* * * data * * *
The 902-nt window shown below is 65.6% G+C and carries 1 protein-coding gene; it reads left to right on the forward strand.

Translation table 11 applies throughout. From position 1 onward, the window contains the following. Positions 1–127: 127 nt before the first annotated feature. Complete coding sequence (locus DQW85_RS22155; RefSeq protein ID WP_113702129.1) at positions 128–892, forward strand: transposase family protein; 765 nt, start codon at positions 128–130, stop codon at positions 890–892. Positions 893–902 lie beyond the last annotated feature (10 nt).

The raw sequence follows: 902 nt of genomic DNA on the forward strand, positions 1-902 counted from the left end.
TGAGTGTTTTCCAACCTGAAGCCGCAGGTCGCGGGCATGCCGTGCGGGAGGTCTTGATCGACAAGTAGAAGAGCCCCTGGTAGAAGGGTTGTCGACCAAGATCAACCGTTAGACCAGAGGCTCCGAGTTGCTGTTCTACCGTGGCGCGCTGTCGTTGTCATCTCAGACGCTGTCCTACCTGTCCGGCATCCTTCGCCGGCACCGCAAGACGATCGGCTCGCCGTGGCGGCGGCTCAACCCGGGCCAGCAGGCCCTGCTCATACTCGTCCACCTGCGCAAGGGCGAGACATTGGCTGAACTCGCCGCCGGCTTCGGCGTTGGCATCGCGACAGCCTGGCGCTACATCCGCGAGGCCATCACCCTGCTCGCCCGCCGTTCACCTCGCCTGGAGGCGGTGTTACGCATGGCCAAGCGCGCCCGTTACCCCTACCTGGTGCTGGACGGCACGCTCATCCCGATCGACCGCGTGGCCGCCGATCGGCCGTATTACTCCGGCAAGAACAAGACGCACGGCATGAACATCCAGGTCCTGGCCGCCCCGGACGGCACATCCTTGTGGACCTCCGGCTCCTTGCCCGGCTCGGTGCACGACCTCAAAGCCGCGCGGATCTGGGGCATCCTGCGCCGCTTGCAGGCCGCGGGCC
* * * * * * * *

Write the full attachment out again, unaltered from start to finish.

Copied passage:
The 902-nt window shown below is 65.6% G+C and carries 1 protein-coding gene; it reads left to right on the forward strand.

Translation table 11 applies throughout. From position 1 onward, the window contains the following. Positions 1–127: 127 nt before the first annotated feature. Complete coding sequence (locus DQW85_RS22155; RefSeq protein ID WP_113702129.1) at positions 128–892, forward strand: transposase family protein; 765 nt, start codon at positions 128–130, stop codon at positions 890–892. Positions 893–902 lie beyond the last annotated feature (10 nt).

The raw sequence follows: 902 nt of genomic DNA on the forward strand, positions 1-902 counted from the left end.
TGAGTGTTTTCCAACCTGAAGCCGCAGGTCGCGGGCATGCCGTGCGGGAGGTCTTGATCGACAAGTAGAAGAGCCCCTGGTAGAAGGGTTGTCGACCAAGATCAACCGTTAGACCAGAGGCTCCGAGTTGCTGTTCTACCGTGGCGCGCTGTCGTTGTCATCTCAGACGCTGTCCTACCTGTCCGGCATCCTTCGCCGGCACCGCAAGACGATCGGCTCGCCGTGGCGGCGGCTCAACCCGGGCCAGCAGGCCCTGCTCATACTCGTCCACCTGCGCAAGGGCGAGACATTGGCTGAACTCGCCGCCGGCTTCGGCGTTGGCATCGCGACAGCCTGGCGCTACATCCGCGAGGCCATCACCCTGCTCGCCCGCCGTTCACCTCGCCTGGAGGCGGTGTTACGCATGGCCAAGCGCGCCCGTTACCCCTACCTGGTGCTGGACGGCACGCTCATCCCGATCGACCGCGTGGCCGCCGATCGGCCGTATTACTCCGGCAAGAACAAGACGCACGGCATGAACATCCAGGTCCTGGCCGCCCCGGACGGCACATCCTTGTGGACCTCCGGCTCCTTGCCCGGCTCGGTGCACGACCTCAAAGCCGCGCGGATCTGGGGCATCCTGCGCCGCTTGCAGGCCGCGGGCC